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UNBS tips consumers on festive season shopping

What is their expiry/best before date? What are the ingredients? Are they intact and well-sealed?
posted onDecember 21, 2020

By Namutebi Victoria Wamala

The festive season is here...

It’s a time to GIVE, a time to SHARE!

Often, we give to friends and family, and the trend today is that organizations too, give back to their loyal clients.

In other words, it’s time to win hampers… but have you paid keen attention to the goodies in those hampers?

What is their expiry/best before date? What are the ingredients? Are they intact and well-sealed?

Below are some of the CONSUMER TIPS that can be followed when checking out goodies in your gift hampers or when shopping goodies this festive season;

- Check out for the product packaging; Packaging of all products should be intact and well-sealed.

- Check out for the Expiry date; always look out for the expiry or best before date.

Avoid buying or consuming a product whose expiry date has passed because you can’t guarantee the safety of such a product.

Also, avoid consuming products whose expiry date is as soon as a day or five days. Both the manufacturing date and best-before date should be visibly displayed on the packaging.

- The Physical address and contacts of the manufacturer too, should be displayed on the packaging of the product.

Avoid buying any product whose manufacturer is not mentioned on the product packaging.

- Check for ingredients to avoid buying products that may contain ingredients you are allergic to. The ingredients should be visibly displayed on the product packaging.

- Avoid buying goods from ungazzetted areas.

This is because it is hard to trace the seller in case of a complaint. Buy from established outlets and always demand for a receipt.

- Avoid shopping in the dark or night hours from hawkers.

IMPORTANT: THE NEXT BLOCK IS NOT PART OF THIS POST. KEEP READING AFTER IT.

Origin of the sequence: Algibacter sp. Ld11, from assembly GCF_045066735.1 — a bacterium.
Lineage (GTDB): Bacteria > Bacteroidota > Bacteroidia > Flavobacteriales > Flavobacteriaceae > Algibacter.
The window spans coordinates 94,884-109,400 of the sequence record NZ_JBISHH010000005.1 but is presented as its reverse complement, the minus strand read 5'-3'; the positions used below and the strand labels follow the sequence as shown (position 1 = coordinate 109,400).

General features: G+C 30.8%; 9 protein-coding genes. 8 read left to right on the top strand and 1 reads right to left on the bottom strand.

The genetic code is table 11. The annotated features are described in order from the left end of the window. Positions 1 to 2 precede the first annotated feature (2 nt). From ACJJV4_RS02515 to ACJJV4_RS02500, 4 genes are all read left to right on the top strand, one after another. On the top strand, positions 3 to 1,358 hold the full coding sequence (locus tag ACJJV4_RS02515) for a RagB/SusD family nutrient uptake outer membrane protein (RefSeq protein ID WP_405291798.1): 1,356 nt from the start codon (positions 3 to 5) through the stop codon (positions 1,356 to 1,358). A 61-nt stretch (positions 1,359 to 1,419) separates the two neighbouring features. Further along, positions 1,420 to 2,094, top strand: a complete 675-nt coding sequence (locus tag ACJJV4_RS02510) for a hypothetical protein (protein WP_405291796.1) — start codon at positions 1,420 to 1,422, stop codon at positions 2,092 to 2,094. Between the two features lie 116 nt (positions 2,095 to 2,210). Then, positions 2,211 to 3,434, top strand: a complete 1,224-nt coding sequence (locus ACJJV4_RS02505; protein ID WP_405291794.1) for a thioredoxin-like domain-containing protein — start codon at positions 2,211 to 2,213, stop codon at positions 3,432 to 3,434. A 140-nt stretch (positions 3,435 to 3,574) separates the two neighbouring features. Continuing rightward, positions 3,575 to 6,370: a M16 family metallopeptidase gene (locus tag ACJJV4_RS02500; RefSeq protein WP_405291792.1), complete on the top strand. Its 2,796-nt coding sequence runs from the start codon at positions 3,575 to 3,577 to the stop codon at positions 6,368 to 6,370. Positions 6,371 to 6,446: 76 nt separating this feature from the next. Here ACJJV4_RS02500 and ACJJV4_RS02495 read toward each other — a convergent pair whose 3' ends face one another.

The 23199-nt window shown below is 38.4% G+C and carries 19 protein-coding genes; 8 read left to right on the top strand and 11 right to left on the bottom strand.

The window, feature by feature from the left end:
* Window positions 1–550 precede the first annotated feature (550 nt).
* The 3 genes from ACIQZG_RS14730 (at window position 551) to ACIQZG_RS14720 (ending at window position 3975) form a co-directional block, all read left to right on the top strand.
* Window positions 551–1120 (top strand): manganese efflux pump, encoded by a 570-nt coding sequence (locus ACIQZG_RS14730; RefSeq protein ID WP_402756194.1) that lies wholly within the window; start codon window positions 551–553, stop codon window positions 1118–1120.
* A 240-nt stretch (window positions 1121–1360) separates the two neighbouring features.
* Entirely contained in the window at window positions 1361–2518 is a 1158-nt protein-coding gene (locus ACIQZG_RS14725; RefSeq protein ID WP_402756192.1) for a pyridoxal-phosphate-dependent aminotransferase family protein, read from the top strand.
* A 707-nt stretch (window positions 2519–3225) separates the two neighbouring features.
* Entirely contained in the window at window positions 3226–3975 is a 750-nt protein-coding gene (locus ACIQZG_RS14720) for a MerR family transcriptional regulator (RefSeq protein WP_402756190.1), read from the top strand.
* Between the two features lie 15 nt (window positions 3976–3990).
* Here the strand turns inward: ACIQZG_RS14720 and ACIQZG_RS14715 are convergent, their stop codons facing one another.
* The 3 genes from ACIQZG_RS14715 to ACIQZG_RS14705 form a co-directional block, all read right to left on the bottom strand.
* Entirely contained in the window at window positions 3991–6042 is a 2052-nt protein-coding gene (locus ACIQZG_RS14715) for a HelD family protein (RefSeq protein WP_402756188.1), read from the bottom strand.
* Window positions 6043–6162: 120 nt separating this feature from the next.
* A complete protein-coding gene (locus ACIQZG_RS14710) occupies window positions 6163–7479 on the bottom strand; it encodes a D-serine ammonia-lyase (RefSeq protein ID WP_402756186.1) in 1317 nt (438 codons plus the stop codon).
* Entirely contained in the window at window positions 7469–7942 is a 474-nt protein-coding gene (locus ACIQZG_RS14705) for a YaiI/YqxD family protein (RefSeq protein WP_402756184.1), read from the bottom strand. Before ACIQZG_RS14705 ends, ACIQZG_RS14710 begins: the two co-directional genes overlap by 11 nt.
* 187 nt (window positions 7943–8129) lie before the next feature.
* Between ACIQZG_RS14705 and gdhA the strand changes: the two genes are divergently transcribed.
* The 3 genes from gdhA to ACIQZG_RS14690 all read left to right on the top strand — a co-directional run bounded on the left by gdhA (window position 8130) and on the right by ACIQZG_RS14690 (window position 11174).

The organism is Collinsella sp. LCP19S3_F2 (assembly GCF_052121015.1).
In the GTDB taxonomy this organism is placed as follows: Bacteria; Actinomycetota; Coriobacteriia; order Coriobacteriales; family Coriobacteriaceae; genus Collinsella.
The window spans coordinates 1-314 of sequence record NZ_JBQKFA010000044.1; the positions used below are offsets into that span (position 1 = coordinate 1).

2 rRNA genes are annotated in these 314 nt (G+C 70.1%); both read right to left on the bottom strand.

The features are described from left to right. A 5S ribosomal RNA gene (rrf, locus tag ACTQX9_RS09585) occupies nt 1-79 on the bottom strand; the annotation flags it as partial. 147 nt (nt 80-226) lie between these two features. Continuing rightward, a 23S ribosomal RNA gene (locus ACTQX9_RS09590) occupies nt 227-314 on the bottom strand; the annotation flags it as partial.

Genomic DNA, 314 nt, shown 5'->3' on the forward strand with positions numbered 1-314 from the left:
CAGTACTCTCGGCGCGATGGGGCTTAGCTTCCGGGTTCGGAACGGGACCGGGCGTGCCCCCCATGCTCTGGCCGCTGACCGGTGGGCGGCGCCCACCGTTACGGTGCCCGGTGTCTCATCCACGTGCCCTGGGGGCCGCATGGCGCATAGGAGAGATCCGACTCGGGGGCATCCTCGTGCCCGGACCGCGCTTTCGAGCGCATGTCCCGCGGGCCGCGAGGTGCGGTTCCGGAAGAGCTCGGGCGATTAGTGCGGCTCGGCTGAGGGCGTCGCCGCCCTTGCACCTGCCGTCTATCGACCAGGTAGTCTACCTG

It’s in the night that substandard goods hit the market because it’s dark and everybody wants to get back home fast.

- In case of cosmetics, avoid using creams and lotions that contain Hydroquinone and Mercury. These ingredients are banned in Uganda because they could cause cancer in the long run.

- When shopping for meat, look out for the certified label “PASSED” which is denoted on the carcass using a marking fluid of food-grade ink.

The meat should be free from; visible blood clots, or bone dust and bone splinters, any visible foreign matter (for example, dirt, wood, metal particles and ingesta contamination from the viscera, offensive odors, prominent bloodstains, unspecified protruding or broken bones, contusions having a material impact on the product; freezer-burn, spinal cord (except for whole unsplit carcasses), as stated in FDUS 932; Bovine (beef) carcasses and cuts — Specification.

- When shopping for chicken, look out for these specifications stated in US 917: 2012; Dressed poultry — Specification.

- The dressed poultry shall be; suitably scalded and all pin-feathers and body hairs removed, head, feet and oil glands remove, Discolouration due to bruising shall be free of clots.

Flesh bruises and discolorations of the skin, such as, “blue back‟ are not permitted, Free of cuts and tears on the breast and legs.

Always report any distributor or dealer of expired or sub-standard products to the nearest police station and contact UNBS for redress on Toll-free Number; 0800133133.

The writer is a Public Relations Officer at Uganda National Bureau of Standards.

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